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Eight things you may not know about the Dambusters

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On 16 May 1943, 19 RAF Lancaster aircraft set off to make history in Operation Chastise. The events of the Dams Raid is legendary –  from the technical creation of ‘bouncing bombs’ to the top secret strategy of flying at only 60 feet above enemy territory.

But what about the 133 men, from all over the UK and beyond, who were hailed as ‘the Dambusters’? Here Charles Foster reveals eight things you may not know about these heroic men who flew in World War II’s most audacious attack…

Neither of the flight commanders (Melvin ‘Dinghy’ Young and Henry Maudslay) had met Guy Gibson before 617 Squadron was formed. Both were shot down on their return flights.

Of the 19 flight engineers who flew on the raid, four were Scottish. 

Flt Sgt Leonard Sumpter, bomb aimer in David Shannon's crew, was the only man to take part in 617 Squadron’s first wartime operation (the Dams Raid) and its last, an attack on Hitler’s mountain lair of Berchtesgarten on 25 April 1945.

Sgt Ray Wilkinson, rear gunner in Bill Townsend's crew, was the only man to take part in both the Dams Raid and the final successful attack on the Tirpitz on 12 November 1944.

The front gunner in David Shannon’s crew, Sgt Brian Jagger, was the son of the portrait painter David Jagger and the nephew of the sculptor Charles Sargeant Jagger, designer of the Royal Artillery war memorial at Hyde Park Corner in London. A David Jagger self-portrait was recently sold for £221,000 at auction.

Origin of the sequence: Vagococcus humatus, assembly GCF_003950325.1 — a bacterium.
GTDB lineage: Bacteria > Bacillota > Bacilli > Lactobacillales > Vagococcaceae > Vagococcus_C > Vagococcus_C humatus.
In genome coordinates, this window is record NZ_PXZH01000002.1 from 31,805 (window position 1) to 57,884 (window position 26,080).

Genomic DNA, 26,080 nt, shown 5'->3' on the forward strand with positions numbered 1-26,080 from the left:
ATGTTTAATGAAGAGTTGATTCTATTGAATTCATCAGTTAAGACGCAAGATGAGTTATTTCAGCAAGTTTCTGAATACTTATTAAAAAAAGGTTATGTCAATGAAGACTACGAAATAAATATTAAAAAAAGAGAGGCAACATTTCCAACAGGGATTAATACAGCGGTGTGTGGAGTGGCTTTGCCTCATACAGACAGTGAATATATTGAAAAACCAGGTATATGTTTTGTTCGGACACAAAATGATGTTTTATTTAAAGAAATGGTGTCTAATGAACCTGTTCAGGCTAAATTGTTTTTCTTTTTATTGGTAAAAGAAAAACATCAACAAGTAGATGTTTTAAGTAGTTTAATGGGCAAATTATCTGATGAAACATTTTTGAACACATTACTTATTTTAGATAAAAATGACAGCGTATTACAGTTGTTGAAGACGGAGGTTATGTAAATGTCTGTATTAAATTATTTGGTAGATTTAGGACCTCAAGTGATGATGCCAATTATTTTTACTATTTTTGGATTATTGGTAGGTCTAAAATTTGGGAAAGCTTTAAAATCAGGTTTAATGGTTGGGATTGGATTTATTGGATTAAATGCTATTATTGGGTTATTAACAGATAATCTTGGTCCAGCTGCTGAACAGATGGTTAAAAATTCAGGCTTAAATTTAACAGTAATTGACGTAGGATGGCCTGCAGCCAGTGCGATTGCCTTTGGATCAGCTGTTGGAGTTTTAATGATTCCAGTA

Four men who flew on the raid had pregnant wives waiting at home. Two were killed (Lewis Burpee and Charles Brennan). The two others, David Maltby and Richard Trevor-Roper would both die soon after their own sons were born (Maltby on 15 September 1943, Trevor-Roper on 31 March 1944).

Two members of the crew of Lancaster AJ-P were knighted later on in their lives: pilot Mick Martin and navigator Jack Leggo. 

Pilot Warner ‘Bill’ Ottley and his wireless operator Jack Guterman were good friends and both had extensive classical music record collections which they listened to together in their quarters. Both died when AJ-C was shot down, and Ottley’s records were donated to his school, Hurstpierpoint College.

Canadians Albert Garshowitz and Frank Garbas grew up in the same town of Hamilton, Ontario, and had played schoolboy rugby in the same league. They met by chance again in the UK while training and joined the same crew. They both died when AJ-B crashed into a pylon near Marbeck in Germany. 

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